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TP-Link Wi-Fi 7 Hardware Unveiled: Archer Routers, Deco Systems, and Omada APs

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Since late 2021 and especially during 2022, Wi-Fi 7 has been the talk of the networking town. And while you likely won't be able to experience it until late 2023 or even early 2024, you can get your home partially ready for it in a few short months.

Indeed, determined to be the first on the market, TP-Link today, in a special event aptly called "Hi, Wi-Fi 7", announced an extensive collection of Wi-Fi 7 broadcasters (routers/access points) encompassing its multiple business segments.

A bit of a PTSD: TP-Link's announcements today remind me of its enthusiasm toward Wi-Fi 6E back in early 2021, of which the then products eventually turned vaporware.

TP-Link cited the pandemic as the reason for missing its original deadlines and eventually managed to keep most of its subsequent Wi-Fi 6E promises by late 2022.

With the pandemic now on the way out, there's a chance the networking vendor will soon turn Wi-Fi 7 into a reality, albeit only on the broadcasting end.

And that's exciting.

TP-Link Wi-Fi 7 Hardware: The Archer GE800 BE19000 Wi-Fi 7 gaming router has a radical design.
TP-Link Wi-Fi 7 Hardware: The Archer GE800 BE19000 Wi-Fi 7 gaming router has a radical design.

TP-Link Wi-Fi 7 hardware: The new standard is now (almost) a reality

TP-Link doesn't hold back when it comes to the latest Wi-Fi standard. The company today debuted not one, not five, but nine new consumer products that support Wi-Fi 7, including four Archer routers, three Deco mesh systems, and two Omada business access points.

It's important to note that the new products are all on the broadcasting side and are just half of the requirements for an actual Wi-Fi 7 experience. The other half is on the receiving end – devices/clients that support this standard. And for those, you'll need to wait a year or so longer.

In the meantime, these new broadcasters support existing Wi-Fi clients—they will not be useless, far from it. In other words, you can get them even when you don't have any Wi-Fi 7 devices yet.

Wi-Fi 7 devices, when available, will also support existing broadcasters. So if you're happy with your current Wi-Fi 6 or 6E performance, Wi-Fi 7 is not a must-have and will be so for years.

If you're new to the latest Wi-Fi standard, this primer post on Wi-Fi 7 will offer all the details, or you can open the drawer below for quick highlights.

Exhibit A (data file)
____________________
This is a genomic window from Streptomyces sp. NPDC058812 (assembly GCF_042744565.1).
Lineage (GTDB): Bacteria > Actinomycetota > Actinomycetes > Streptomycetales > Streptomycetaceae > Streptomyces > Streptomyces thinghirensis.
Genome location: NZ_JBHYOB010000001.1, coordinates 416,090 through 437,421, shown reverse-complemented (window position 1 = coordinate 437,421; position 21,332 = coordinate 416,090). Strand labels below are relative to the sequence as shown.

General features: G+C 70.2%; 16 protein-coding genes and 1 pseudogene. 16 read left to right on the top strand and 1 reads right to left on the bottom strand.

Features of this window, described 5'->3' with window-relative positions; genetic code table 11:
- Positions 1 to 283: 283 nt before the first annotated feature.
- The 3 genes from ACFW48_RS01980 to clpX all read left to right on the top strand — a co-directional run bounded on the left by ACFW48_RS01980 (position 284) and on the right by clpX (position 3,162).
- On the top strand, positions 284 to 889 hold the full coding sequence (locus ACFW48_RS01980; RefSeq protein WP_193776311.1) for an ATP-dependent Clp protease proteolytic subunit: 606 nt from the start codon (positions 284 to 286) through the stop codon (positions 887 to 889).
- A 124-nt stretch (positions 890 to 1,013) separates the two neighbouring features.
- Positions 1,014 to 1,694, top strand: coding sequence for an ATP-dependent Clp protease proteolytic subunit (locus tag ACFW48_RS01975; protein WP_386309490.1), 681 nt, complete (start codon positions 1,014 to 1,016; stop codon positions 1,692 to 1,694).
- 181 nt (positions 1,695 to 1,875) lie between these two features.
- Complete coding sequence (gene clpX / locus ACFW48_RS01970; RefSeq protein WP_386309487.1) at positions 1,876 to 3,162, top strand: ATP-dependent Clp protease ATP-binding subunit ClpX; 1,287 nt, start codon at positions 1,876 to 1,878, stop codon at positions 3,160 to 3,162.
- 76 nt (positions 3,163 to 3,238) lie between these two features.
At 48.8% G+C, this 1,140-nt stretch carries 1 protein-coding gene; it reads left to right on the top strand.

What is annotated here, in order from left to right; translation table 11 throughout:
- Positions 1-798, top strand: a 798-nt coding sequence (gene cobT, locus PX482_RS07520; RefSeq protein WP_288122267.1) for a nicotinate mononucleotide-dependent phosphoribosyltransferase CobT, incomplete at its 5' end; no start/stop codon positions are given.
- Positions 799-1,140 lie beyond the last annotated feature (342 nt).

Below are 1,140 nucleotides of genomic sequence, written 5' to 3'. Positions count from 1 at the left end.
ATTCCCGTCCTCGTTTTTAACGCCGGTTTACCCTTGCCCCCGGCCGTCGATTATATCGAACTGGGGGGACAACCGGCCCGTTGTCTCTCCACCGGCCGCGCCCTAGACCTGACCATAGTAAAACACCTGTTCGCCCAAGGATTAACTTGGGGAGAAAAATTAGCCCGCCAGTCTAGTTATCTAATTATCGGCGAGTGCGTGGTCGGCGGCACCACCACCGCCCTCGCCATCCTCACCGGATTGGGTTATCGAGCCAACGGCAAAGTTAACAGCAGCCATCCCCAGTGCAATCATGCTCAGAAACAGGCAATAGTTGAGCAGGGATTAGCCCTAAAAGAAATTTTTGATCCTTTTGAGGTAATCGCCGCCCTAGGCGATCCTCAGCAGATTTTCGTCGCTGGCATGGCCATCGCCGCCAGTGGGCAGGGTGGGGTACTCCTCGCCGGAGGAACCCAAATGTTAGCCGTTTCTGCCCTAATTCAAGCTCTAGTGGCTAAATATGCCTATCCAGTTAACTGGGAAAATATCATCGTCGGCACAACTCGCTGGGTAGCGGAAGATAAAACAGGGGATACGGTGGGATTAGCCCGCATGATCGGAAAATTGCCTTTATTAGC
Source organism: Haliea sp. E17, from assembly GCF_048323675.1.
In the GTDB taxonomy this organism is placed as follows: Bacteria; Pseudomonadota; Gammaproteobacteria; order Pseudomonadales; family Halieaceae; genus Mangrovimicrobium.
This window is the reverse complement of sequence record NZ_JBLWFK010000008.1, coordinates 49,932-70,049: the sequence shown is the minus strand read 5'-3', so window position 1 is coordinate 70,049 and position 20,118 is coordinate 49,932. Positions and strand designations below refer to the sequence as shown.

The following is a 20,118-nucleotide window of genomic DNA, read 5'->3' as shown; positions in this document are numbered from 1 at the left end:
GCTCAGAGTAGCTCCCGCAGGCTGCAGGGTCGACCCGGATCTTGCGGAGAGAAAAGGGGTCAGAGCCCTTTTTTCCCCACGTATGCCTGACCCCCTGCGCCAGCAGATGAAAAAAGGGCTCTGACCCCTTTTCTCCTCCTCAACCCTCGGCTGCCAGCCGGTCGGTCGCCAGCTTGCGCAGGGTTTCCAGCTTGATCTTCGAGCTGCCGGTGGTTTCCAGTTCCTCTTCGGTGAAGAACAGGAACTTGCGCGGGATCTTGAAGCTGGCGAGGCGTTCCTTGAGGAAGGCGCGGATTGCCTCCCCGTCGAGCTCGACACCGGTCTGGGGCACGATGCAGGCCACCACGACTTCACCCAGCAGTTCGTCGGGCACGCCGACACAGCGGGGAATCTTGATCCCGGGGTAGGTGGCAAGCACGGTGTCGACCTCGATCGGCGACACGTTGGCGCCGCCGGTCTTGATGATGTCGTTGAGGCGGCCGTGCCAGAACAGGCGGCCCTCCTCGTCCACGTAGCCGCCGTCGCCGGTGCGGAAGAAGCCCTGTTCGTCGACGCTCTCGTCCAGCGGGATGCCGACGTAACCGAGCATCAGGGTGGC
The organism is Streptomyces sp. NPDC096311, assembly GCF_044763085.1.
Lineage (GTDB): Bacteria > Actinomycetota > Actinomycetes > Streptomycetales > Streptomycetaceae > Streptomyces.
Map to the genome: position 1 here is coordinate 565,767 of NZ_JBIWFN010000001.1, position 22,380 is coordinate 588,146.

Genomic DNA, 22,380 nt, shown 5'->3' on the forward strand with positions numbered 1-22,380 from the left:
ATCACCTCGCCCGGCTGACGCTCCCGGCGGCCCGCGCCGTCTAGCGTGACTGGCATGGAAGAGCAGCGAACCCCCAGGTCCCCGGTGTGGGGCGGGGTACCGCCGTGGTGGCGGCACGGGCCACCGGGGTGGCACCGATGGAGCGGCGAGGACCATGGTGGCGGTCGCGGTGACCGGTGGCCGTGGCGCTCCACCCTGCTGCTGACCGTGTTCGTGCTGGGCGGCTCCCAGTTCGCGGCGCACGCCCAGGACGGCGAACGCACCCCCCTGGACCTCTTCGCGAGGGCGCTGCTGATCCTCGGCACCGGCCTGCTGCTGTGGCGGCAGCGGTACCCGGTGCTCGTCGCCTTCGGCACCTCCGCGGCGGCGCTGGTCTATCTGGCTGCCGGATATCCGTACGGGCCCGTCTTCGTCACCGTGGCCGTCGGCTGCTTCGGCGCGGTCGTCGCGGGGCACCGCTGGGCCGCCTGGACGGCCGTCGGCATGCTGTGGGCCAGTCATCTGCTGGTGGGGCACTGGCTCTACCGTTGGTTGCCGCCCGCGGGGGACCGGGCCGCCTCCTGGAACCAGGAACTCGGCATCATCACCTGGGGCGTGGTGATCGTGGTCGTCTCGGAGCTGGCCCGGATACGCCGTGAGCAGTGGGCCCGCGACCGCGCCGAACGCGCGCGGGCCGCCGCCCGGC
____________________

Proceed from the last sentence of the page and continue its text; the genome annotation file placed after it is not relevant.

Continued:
Wi-Fi 7 (802.11be) in brief

Four key improvements of Wi-Fi 7

The new Wi-Fi standard, technically known as 802.11be, encompasses all previous Wi-Fi revisions with many new features—some still being worked out. However, you can remember four essential items below.

1. The all-new 320MHz channel width

The first thing to note about Wi-Fi 7 is the new and much wider channel width, up to 320MHz, or double that of Wi-Fi 6/6E.

This new channel width is generally available on the 6GHz band, with up to three 320MHz channels. However, Wi-Fi 7 can also combine portions of the 6GHz and 5GHz bands to create this new bandwidth—more in the Multi-Link Operation section below.

Details of Wi-Fi channels can be found here, but the new channel width generally means Wi-Fi 7 can double the base speed, from 1.2Gbps per stream (160MHz) to 2.4Gbps per stream (320MHz).

So, in theory, just from the width alone, a 4x4 broadcaster 6GHz Wi-Fi 7 can have up to 9.6 Gbps of bandwidth—or 10Gbps when rounded up. But there's more to Wi-Fi 7's bandwidth below.

Wi-Fi 7 also supports double the partial streams, up to 16. As a result, technically, a 16-stream (16x16) Wi-Fi 7 6GHz band can deliver up to over 40Gbps of bandwidth, especially when considering the new QAM support below.

Like Wi-Fi 6 and 6E, initially, Wi-Fi 7 will be available as dual-stream (2x2) and quad-stream (4x4) broadcasters and dual-stream clients. In the future, the standard might have 8x8 broadcasters and single-stream or quad-stream clients.

Again, you need a compatible client to use the new 320MHz channel width. Existing clients will connect using 160MHz at best. In reality, the 160MHz will likely be the realistic sweet-spot bandwidth of Wi-Fi 7, just like the 80MHz in the case of Wi-Fi 6.

2. The 4K-QAM

QAM, short for quadrature amplitude modulation, manipulates the radio wave to pack more information in the Hertz.

Wi-Fi 6 supports 1024-QAM, which itself is already impressive. However, Wi-Fi 7 will have four times that, or 4096-QAM. Greater QAM means better performance for the same channel width.

As a result, Wi-Fi 7 will be much faster and more efficient than previous standards when working with supported clients.

Wi-F 7 vs. Wi-Fi 6/6E: The realistic real-world speeds

With the support for the wider channel width and higher QAM, Wi-Fi 7 is set to be much faster than previous standards on paper.

You might have read somewhere that Wi-Fi 7 is "up to 4.8 times faster than Wi-Fi 6," and hardware vendors will continue to combine the theoretical bandwidth of a broadcaster's all bands into a single colossal number—such as BE19000, BE22000, or BE33000—which is excellent for advertising.

Like always, these numbers don't mean much, and things are not that simple. In reality, a Wi-Fi connection generally happens on a single band at a time—that's always true for Wi-Fi 6E and older clients—and is also limited by the client's specs.